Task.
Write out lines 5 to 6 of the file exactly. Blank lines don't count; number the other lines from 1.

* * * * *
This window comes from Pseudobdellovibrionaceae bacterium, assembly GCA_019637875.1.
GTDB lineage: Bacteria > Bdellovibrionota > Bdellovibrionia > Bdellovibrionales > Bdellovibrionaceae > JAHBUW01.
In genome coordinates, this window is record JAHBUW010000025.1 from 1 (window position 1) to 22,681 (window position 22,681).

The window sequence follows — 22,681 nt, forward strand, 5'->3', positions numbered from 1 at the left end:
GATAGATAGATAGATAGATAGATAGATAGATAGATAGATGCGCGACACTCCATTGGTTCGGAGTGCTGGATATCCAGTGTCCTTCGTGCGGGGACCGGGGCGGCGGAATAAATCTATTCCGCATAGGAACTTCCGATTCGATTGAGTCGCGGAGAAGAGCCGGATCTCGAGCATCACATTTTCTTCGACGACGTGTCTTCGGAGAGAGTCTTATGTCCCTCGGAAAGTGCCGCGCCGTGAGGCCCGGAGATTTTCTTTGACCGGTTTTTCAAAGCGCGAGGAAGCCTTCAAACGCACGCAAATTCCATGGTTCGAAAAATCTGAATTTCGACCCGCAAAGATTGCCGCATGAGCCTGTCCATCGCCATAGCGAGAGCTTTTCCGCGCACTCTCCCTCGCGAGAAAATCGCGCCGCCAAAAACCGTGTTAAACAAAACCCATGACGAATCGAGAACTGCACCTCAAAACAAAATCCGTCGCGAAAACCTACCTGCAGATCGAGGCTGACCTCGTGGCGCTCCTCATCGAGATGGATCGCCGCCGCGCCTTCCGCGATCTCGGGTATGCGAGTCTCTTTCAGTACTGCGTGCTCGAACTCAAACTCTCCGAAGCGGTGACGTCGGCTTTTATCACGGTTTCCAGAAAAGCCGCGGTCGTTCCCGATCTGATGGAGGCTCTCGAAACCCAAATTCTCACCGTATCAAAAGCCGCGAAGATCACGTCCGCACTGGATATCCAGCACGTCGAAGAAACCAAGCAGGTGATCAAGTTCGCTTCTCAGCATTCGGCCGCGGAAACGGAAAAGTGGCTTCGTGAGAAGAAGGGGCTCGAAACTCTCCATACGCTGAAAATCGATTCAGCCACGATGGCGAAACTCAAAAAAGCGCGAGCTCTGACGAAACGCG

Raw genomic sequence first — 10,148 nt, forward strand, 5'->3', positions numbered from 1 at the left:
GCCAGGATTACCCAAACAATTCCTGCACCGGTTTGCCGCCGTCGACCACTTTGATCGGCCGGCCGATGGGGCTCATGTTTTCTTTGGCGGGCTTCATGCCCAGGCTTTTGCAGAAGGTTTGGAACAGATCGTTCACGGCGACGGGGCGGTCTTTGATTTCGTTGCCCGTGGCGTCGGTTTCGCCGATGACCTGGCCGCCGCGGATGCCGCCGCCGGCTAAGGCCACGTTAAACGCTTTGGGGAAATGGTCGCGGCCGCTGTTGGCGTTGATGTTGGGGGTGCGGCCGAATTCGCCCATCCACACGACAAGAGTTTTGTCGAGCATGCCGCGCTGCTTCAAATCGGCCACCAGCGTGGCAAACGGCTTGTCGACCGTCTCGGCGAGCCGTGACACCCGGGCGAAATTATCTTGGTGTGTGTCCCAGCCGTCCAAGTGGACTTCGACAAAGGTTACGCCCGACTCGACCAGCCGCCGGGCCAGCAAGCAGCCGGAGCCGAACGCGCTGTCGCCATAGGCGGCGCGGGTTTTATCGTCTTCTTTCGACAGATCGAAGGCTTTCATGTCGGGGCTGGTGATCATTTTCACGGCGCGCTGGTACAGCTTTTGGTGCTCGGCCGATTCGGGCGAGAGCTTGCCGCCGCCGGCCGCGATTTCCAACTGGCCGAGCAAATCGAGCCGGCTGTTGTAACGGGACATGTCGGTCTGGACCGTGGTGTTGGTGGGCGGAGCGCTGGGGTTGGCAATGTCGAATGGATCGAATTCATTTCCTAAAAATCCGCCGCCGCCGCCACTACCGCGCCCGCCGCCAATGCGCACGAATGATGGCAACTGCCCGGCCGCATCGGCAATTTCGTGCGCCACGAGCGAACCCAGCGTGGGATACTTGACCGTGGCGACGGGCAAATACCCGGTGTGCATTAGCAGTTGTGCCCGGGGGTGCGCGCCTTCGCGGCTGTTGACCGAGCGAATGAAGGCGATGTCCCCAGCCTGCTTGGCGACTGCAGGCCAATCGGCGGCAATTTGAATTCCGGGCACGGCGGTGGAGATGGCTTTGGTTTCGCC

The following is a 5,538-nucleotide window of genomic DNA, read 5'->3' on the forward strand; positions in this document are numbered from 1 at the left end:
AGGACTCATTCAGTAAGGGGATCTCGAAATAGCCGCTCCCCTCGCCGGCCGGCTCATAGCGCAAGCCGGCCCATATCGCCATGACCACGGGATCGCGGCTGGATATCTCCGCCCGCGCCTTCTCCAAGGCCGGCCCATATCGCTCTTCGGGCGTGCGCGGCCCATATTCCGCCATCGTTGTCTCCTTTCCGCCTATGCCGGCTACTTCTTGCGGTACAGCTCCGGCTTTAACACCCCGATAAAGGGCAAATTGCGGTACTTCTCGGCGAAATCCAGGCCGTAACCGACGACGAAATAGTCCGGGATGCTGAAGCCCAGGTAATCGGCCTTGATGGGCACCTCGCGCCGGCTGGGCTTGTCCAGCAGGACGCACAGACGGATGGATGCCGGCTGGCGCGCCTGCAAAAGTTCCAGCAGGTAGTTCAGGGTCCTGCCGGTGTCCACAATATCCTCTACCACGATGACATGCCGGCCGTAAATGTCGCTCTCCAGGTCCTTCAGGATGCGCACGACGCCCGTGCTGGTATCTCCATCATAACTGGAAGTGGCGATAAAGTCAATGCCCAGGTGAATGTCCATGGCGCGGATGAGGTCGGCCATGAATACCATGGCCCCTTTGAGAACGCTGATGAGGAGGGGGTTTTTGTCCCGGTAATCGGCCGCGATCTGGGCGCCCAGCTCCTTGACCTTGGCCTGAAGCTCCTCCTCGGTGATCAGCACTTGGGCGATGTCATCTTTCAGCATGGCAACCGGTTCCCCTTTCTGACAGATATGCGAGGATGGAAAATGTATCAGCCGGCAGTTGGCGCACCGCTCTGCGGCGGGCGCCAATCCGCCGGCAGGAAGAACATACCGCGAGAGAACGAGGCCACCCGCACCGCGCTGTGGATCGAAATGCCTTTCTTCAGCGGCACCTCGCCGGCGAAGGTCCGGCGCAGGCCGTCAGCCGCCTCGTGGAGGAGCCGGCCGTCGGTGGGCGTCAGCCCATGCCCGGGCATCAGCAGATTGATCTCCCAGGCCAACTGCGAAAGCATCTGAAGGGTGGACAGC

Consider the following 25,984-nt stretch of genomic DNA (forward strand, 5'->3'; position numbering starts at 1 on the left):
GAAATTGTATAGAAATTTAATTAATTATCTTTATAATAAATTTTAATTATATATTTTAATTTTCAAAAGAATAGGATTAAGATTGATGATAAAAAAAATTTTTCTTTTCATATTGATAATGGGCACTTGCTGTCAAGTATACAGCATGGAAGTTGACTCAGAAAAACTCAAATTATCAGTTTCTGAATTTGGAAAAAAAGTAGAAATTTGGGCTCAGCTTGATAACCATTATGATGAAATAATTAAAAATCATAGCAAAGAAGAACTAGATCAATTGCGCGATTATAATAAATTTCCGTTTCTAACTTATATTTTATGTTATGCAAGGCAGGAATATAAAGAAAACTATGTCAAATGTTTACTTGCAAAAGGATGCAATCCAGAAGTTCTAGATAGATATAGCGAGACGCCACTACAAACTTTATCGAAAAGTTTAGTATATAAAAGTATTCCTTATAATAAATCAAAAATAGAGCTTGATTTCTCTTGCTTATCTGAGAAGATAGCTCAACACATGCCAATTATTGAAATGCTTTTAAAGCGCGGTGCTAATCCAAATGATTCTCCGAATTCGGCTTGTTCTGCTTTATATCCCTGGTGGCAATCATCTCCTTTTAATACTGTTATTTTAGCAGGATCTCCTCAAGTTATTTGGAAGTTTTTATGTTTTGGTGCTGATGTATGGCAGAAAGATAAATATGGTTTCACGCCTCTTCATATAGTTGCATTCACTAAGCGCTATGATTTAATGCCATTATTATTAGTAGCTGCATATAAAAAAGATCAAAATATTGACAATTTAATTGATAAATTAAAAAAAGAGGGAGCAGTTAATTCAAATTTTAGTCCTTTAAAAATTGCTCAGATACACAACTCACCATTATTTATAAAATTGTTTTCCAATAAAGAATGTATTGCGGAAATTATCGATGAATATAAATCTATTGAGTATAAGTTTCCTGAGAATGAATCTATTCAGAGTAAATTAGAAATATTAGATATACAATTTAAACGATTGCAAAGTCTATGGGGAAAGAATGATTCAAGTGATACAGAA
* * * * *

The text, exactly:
GATAGATAGATAGATAGATAGATAGATAGATAGATAGATGCGCGACACTCCATTGGTTCGGAGTGCTGGATATCCAGTGTCCTTCGTGCGGGGACCGGGGCGGCGGAATAAATCTATTCCGCATAGGAACTTCCGATTCGATTGAGTCGCGGAGAAGAGCCGGATCTCGAGCATCACATTTTCTTCGACGACGTGTCTTCGGAGAGAGTCTTATGTCCCTCGGAAAGTGCCGCGCCGTGAGGCCCGGAGATTTTCTTTGACCGGTTTTTCAAAGCGCGAGGAAGCCTTCAAACGCACGCAAATTCCATGGTTCGAAAAATCTGAATTTCGACCCGCAAAGATTGCCGCATGAGCCTGTCCATCGCCATAGCGAGAGCTTTTCCGCGCACTCTCCCTCGCGAGAAAATCGCGCCGCCAAAAACCGTGTTAAACAAAACCCATGACGAATCGAGAACTGCACCTCAAAACAAAATCCGTCGCGAAAACCTACCTGCAGATCGAGGCTGACCTCGTGGCGCTCCTCATCGAGATGGATCGCCGCCGCGCCTTCCGCGATCTCGGGTATGCGAGTCTCTTTCAGTACTGCGTGCTCGAACTCAAACTCTCCGAAGCGGTGACGTCGGCTTTTATCACGGTTTCCAGAAAAGCCGCGGTCGTTCCCGATCTGATGGAGGCTCTCGAAACCCAAATTCTCACCGTATCAAAAGCCGCGAAGATCACGTCCGCACTGGATATCCAGCACGTCGAAGAAACCAAGCAGGTGATCAAGTTCGCTTCTCAGCATTCGGCCGCGGAAACGGAAAAGTGGCTTCGTGAGAAGAAGGGGCTCGAAACTCTCCATACGCTGAAAATCGATTCAGCCACGATGGCGAAACTCAAAAAAGCGCGAGCTCTGACGAAACGCG

Raw genomic sequence first — 10,148 nt, forward strand, 5'->3', positions numbered from 1 at the left: